Q: The historian J. Rufus Fears once noted that great leaders – from Pericles to Lincoln to Churchill – share four characteristics. They are anchored in principles, guided by a moral compass, posses a vision, and have the ability to build a consensus to achieve their vision. These are the qualities that distinguish them as statesmen, rather than mere politicians. Are there any statesperson in Israel today? Are there real leaders in Israel today?
Tamir: Probably the answer is no. Trying to be fair, I think that the problem is that in order to make a substantial move in Israel, you need different qualities than what you have mentioned. First of all you need to have a certain view of where Israel should go; but you also have to be ready to get into a civil war. Building a consensus is not going to work. There could be a vast agreement, but there will also be some bitter struggles. People know that doing the right thing is going to be very costly, both for them and for the Israeli society. Before Rabin every leader wanted to have his own contribution to a peace agreement so he can say “I did this, I did that”, now everybody wants just to go through their term peacefully and let somebody else deal with the peace agreement. So they are just playing on time. The peace movement warned, since the early eighties, that the longer Israel postpones the decision the higher the social and political price of such a decision will be. Now the price is indeed very high and people are unwilling to pay it.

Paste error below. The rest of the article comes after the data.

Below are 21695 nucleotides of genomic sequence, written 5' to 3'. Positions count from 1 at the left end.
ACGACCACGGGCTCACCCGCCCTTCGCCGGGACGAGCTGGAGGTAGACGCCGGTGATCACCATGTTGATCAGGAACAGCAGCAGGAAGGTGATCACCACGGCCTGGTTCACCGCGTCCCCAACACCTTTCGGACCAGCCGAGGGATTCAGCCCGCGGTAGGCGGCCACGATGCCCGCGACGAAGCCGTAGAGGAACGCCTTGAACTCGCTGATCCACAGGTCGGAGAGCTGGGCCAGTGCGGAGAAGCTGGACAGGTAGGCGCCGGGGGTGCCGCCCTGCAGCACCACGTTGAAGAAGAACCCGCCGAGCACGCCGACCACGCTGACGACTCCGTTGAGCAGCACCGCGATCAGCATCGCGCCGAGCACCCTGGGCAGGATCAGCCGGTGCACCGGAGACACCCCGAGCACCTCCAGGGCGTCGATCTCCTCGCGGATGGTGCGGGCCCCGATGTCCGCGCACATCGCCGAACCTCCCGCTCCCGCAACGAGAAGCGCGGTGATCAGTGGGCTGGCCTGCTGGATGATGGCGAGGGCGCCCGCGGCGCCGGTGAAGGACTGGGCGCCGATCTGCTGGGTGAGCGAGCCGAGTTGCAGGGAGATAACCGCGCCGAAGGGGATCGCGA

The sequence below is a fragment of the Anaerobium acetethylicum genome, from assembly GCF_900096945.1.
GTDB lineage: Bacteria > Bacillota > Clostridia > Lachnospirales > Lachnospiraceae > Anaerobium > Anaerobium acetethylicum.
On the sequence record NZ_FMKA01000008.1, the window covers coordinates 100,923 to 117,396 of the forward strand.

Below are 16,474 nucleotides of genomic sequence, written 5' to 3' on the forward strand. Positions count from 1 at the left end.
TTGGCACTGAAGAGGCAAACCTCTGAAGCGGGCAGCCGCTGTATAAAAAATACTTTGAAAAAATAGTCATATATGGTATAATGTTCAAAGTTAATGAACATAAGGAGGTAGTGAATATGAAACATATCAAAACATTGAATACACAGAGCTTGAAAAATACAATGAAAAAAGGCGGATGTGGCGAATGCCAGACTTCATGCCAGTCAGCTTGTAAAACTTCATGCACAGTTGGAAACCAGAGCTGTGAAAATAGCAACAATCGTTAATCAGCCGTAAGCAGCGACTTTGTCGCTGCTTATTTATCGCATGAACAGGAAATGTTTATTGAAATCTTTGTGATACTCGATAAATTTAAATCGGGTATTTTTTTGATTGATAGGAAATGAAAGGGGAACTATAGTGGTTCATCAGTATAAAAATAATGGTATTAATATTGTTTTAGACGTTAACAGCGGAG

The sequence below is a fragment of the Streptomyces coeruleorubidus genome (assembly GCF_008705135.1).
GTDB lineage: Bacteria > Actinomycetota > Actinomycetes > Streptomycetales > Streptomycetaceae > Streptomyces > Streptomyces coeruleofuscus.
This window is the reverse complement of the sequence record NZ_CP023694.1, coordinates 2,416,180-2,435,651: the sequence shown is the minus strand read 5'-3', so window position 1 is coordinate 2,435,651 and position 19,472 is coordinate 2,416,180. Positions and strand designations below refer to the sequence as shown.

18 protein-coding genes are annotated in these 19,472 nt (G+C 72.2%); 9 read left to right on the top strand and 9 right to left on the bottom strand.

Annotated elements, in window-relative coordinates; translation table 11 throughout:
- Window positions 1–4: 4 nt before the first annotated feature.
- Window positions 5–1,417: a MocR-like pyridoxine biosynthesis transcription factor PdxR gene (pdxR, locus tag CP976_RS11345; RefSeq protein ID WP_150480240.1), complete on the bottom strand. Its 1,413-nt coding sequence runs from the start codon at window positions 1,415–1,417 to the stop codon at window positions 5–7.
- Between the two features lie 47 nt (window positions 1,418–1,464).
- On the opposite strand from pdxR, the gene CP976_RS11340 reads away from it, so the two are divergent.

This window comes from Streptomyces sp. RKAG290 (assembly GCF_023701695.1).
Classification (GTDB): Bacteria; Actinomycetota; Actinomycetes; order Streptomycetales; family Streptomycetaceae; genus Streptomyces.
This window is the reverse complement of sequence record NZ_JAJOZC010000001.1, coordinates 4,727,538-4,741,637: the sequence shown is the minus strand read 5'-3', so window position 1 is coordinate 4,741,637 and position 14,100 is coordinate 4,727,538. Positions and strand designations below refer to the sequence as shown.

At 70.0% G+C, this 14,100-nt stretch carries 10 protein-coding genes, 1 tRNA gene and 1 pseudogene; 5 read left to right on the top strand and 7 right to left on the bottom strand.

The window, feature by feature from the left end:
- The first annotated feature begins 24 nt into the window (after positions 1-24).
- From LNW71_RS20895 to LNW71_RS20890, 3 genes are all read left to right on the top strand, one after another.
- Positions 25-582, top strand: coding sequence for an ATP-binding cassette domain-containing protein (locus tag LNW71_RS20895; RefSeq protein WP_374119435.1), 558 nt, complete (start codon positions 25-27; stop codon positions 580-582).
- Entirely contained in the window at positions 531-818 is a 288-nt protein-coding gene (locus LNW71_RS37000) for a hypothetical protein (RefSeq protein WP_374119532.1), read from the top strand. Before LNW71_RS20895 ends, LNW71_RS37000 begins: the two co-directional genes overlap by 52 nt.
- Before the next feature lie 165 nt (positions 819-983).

Q: Do you think that under the present incarnation of the Netanyahu government there is a chance for peace?
Tamir: Netanyahu has an opportunity to pick up where the Olmert government left the negotiations and reach an agreement. In the Syrian front most of the problematic issues were already dealt with so Netanyahu could make a break-through and then make an attempt to continue in the Palestinian front.
Q: Even though he publicly vowed to never withdrawal from the Golan?
Tamir: Well, [Menachem] Begin vowed never to withdraw from the Sinai, [Ariel} Sharon vowed never to withdrawal from Gaza…
Q: So it is a good sign that he vowed?
Tamir: Yes, it is a good sign. Vowing is a very good sign [laughter]. I am sure he knows it is the right thing to do. Yes, I am absolutely sure he understands it. But whether he has the courage of his new conviction – whether he is ready to go into a struggle to achieve an agreement I really don’t know.
Q: Why are you sitting in opposition within your own party? What would it take for you to reconsider your opposition?